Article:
The string inside the weed eater will sometimes pick up small rocks and stones which will then be released from the sides. An awareness of your surroundings is important to ensure that you aren’t confronted with the occurrence of any accidental damage.
Also, ensure that you are wearing the correct safety equipment to ensure that you aren’t hurt by the debris in the process of using your weed eater.
When you first start using your weed eater, you may find that your lines aren’t straight after your first attempt and for some gardeners this may be a frustrating concept. However this is completely normal. It takes a lot of practice to achieve straight lines so it is important to be patient with the process. Implementing the correct technique, and holding the strimmer in the correct position will make this a little easier. It is likely that as your confidence builds with using your weed eater, your technique will too.
Some people develop different preferences when it comes to the type of weed eater that they use for edging. With the option of gas or electric, there are benefits associated with both.
Gas weed eaters are said to be more powerful than electric ones but due to their internal combustion engines, this can also make them a lot louder too, which some users may find off putting if they are attempting to tackle a larger area.
If you prefer to work in a quieter environment then an electric weed eater is the best option for you. As they work using an electric cord you are not faced with the same noise levels as a gas weed eater. They also tend to be cheaper and lighter too. The main drawback to note is that you can sometimes be restricted in the distance that you can reach as you are working with an electric cord that has to be plugged into the mains.
As this tool is going to be held for a considerable amount of time, depending on your garden size or shape, of course, it is necessary to consider how comfortable it is going to be. Although using a strimmer as an edger does not put huge amounts of pressure on your back, it is still necessary to ensure that you are comfortable when using one. If you are working using your trimmer for edging for a long period of time, ensure that you are holding your trimmer in a comfortable position.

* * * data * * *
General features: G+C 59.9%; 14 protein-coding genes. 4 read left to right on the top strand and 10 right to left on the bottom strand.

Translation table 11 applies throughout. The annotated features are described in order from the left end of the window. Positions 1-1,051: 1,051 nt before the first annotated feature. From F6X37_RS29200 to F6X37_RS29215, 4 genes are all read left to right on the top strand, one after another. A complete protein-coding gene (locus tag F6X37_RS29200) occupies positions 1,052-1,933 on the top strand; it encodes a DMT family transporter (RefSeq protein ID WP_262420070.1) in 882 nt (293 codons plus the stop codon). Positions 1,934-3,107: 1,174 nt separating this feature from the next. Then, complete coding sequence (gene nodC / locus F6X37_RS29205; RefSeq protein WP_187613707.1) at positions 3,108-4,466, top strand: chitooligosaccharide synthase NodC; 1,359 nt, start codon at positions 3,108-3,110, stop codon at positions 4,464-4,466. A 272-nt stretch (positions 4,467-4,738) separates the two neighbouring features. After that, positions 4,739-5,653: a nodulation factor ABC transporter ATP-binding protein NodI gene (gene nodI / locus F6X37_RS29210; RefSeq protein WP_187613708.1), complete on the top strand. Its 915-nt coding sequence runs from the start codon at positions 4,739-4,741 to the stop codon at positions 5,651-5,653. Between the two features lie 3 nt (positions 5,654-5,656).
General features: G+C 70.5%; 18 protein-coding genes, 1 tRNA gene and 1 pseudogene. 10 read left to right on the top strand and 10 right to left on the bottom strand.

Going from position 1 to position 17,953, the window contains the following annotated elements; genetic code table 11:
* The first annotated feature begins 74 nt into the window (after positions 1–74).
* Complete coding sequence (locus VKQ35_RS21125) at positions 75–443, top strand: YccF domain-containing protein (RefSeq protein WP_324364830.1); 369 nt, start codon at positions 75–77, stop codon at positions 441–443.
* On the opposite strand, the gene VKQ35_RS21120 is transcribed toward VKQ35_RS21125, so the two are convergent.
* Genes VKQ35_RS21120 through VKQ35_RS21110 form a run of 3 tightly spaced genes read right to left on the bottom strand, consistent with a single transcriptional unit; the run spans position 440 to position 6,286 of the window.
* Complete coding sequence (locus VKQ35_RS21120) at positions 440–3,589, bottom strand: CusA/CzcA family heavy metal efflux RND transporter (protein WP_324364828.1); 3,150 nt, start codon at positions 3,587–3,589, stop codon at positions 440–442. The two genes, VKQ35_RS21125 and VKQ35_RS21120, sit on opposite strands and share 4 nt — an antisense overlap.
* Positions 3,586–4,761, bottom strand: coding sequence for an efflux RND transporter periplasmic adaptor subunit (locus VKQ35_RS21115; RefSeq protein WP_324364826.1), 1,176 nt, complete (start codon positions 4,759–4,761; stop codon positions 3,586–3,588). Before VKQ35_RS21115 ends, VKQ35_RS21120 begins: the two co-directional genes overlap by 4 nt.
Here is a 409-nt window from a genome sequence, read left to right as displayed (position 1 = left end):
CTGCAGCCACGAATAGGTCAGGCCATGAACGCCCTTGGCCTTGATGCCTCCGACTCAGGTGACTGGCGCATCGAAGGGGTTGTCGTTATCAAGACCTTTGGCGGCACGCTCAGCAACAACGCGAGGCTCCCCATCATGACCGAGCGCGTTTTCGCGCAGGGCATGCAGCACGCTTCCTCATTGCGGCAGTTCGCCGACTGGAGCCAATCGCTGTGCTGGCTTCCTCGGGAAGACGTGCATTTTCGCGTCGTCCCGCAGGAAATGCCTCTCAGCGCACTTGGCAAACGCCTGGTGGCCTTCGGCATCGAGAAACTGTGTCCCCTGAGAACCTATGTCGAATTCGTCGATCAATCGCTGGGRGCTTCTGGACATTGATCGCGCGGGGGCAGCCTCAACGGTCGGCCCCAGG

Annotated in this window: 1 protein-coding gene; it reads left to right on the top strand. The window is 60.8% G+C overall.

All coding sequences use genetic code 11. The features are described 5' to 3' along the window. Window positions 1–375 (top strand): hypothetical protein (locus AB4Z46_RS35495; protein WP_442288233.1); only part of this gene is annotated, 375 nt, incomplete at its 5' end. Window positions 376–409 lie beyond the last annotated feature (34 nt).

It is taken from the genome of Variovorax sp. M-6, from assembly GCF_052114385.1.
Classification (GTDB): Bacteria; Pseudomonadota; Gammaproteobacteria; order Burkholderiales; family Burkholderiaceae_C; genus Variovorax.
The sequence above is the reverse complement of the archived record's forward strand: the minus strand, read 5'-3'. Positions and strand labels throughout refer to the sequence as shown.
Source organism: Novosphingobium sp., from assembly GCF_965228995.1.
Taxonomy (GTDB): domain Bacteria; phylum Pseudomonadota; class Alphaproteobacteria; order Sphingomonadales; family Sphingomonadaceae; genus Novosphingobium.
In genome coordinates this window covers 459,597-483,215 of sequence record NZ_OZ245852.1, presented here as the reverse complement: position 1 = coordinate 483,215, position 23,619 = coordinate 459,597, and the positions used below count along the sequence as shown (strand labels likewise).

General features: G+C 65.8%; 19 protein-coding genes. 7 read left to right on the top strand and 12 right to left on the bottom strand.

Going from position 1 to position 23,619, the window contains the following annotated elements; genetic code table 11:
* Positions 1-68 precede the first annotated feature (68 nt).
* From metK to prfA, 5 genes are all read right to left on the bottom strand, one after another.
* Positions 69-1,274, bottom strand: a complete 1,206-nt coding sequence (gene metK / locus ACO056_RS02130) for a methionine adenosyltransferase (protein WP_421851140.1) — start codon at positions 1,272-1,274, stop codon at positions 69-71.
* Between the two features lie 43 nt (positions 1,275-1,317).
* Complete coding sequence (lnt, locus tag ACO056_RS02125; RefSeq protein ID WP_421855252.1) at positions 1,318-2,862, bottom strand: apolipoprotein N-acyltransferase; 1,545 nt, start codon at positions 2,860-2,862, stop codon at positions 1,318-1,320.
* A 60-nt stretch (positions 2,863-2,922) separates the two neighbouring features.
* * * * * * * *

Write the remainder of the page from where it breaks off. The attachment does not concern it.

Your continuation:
Ultimately, you do not need to be an expert to use a weed eater and achieve your desired results. Of course, practice does make perfect, but once you are familiar with the basic concept of using this tool,it is likely that your confidence should build with each use. Taking time to perfect your technique is important, and it is necessary to remember that it takes time to reach a particular standard. You aren’t necessarily going to use it and be confident in it straight away, expect some areas to appear slightly battered after your first use and remember that this will improve over time.
In general, they tend to be comfortable to use, as long as they are used in the correct position.
Consider the space that you are working with, as we have mentioned, weed eaters tend to be particularly useful when used to tackle smaller garden areas, however, you are likely to find them less effective if you have a larger garden as you are more than likely to require a larger and more powerful piece of equipment.
Ensure that you take the time to choose the right weed eater for your needs; gas, electric, or battery-powered, accounting for factors such as noise levels and the weight, etc.
Remember to wear the correct protective equipment such as goggles and noise-canceling headphones (especially handy if you opt for a gas trimmer), as this ensures that you are protected from any debris flying into your eyes.
Following the steps that we have outlined throughout this guide, you should be well equipped with all of the necessary steps to edge with your weed eater effectively.